It's time to take control of your water balance! Water supports kidney and bladder functions, helps prevent constipation, and makes it easier to maintain your weight as water reduces cravings for other more calorie-dense drinks. Water also helps those with tetraplegia to manage low blood pressure issues.
So let’s take a deep dive into the essentials!
Fluids in = fluids out
It’s quite simple maths—fluids in should equal fluids out. It’s recommended to drink approximately 1.5-2.0 liters a day to keep the water balance and to rinse the bladder*. The volume is individual and depends on your kidney capacity, food intake and fluid loss on warm days or when you are exercising.
Some food contains a lot of water which counts in this equation, but also consider restricting drinks with a dehydrating effect such as coffee, tea or alcohol, as they will actually increase the outcome.
Keep in mind that your thirst sensation runs quite a bit slower than your body’s need for water. By the time you realize that you’re feeling thirsty, your body will already be suffering from drought. Most experts suggest that you drink before you get thirsty.
Water is the only drink for a wise man
– Henry David Thoreau
Too little water may cause unpleasant complications
Some people with spinal cord injury, or other conditions that impact their ability to pee, avoid drinking to avoid urinating. This is not a good idea since low water intake can lead to a lot of health complications:
With a low fluid intake the urine gets more concentrated. You can tell from the color and smell if this is the case. If you use a urinary catheter, it is good to know that highly concentrated urine may affect the friction during insertion and withdrawal.
Water molecules are bound to the catheter surface (purple line) making it smooth. When the urine concentration is high, the water will leave the catheter to even out the concentration, and the catheter becomes less slippery.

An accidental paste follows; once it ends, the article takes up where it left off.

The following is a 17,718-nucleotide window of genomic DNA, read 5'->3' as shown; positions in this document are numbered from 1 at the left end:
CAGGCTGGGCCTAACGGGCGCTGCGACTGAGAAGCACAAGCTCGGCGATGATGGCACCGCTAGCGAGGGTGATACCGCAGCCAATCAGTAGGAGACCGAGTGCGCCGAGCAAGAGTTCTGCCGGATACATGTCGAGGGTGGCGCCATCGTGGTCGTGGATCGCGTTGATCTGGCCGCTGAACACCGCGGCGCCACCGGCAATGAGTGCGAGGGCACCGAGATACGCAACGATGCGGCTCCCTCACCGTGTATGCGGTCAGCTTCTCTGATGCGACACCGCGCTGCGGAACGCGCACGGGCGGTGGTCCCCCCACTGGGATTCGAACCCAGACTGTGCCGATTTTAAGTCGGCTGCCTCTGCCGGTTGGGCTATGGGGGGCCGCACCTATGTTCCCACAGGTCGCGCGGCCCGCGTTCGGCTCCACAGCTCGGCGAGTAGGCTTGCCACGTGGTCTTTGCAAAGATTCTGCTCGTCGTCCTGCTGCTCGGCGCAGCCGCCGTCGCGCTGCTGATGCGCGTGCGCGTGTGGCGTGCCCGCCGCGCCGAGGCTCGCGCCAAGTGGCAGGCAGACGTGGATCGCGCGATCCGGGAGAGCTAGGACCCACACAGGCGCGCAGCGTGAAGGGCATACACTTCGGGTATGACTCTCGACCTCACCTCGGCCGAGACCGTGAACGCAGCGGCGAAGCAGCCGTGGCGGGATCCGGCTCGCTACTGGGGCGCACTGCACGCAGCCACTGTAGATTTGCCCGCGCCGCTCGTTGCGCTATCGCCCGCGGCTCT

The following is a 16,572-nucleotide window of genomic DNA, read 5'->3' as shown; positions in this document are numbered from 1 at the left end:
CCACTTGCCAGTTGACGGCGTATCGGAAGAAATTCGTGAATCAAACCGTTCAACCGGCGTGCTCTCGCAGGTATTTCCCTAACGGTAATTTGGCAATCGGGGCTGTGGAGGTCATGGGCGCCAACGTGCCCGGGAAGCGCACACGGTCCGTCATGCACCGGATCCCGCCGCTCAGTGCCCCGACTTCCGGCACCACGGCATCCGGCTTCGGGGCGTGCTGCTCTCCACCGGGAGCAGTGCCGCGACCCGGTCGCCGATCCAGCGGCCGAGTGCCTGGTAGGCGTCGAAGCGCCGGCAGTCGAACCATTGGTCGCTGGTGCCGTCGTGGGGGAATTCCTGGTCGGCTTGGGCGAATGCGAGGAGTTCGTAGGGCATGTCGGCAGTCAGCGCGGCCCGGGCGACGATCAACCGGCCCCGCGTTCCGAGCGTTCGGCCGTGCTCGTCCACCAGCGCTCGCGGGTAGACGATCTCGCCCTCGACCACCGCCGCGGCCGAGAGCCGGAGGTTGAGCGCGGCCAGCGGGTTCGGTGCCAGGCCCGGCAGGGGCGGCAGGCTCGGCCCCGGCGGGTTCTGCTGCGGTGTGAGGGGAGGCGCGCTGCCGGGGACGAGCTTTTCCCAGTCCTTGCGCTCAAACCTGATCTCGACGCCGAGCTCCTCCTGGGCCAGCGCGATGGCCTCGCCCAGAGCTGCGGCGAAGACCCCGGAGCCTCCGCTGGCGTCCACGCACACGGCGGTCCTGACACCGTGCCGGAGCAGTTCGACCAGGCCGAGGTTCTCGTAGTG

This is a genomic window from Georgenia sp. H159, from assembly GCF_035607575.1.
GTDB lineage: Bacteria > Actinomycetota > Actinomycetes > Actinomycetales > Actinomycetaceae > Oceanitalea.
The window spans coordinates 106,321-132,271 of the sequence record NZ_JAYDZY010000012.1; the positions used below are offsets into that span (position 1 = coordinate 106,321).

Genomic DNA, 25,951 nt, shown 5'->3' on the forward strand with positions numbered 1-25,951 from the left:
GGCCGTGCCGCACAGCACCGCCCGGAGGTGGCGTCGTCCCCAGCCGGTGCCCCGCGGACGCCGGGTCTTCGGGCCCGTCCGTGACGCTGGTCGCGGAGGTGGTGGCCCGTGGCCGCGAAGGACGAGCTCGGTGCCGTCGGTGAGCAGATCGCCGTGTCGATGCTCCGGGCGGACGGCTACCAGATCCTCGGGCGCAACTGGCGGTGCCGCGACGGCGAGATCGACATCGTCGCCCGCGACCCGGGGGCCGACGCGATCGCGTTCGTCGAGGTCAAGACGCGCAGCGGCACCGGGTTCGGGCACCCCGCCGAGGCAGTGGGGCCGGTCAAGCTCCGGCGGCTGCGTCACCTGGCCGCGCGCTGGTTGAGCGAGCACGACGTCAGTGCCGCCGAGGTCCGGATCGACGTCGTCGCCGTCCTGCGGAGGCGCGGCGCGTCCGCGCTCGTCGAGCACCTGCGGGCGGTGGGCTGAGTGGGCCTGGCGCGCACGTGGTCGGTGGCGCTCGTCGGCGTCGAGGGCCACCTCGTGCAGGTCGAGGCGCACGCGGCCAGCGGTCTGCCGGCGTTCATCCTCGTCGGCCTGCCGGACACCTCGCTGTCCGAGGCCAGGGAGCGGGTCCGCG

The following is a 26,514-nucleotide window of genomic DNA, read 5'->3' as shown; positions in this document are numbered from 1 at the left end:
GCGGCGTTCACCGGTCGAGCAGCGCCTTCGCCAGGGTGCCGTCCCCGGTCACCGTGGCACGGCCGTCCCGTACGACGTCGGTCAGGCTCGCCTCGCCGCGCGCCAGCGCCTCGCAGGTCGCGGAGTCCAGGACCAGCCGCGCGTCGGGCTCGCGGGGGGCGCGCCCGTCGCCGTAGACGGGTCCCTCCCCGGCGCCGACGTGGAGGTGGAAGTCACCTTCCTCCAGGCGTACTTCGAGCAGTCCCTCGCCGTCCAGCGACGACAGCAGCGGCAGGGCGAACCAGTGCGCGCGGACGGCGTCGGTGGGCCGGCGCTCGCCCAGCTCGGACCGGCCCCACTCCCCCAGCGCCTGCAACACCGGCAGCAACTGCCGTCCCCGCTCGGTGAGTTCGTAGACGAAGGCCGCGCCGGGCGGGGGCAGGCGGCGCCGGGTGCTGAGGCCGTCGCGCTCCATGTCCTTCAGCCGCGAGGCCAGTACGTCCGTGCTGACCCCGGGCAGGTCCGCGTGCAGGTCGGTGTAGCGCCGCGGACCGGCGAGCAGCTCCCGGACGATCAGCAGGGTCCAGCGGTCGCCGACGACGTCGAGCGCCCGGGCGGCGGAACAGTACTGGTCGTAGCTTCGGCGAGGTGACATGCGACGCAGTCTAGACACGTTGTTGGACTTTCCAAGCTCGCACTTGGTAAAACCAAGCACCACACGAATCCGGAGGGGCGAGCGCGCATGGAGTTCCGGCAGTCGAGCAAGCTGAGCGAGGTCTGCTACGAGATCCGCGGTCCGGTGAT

To keep catheterization as smooth as possible, it’s important to drink enough water and to choose a catheter with a high osmolality. The water molecules will remain in place, ensuring that the catheter’s low friction surface is maintained throughout the whole catheterization procedure.
Normally you empty the bladder 4-6 times per day, and that should also be the frequency of Intermittent Catheterization (IC).
During sleep, the body produces a hormone that slows down the urine production so you don’t have to go to the toilet as often as when you're up and about. For most people with spinal cord injury this hormonal regulation is damaged, which means it's even more important to empty the bladder just before bed-time to avoid accidents.
Many people also try to schedule their daily water intake, and drink less water during the last hours before bedtime. Some use medicines (anti-diuretics), and yet some use compression clothes.
Do you experience problems with managing your water intake and especially emptying your bladder? In some cases, like when you're suffering from spinal cord injury, catheterization may be the solution that makes a real difference to your every day life. Download our guides to learn more about Intermittent Catheterization for women and for men.
* See for instance: https://www.healthline.com/nutrition/how-much-water-should-you-drink-per-day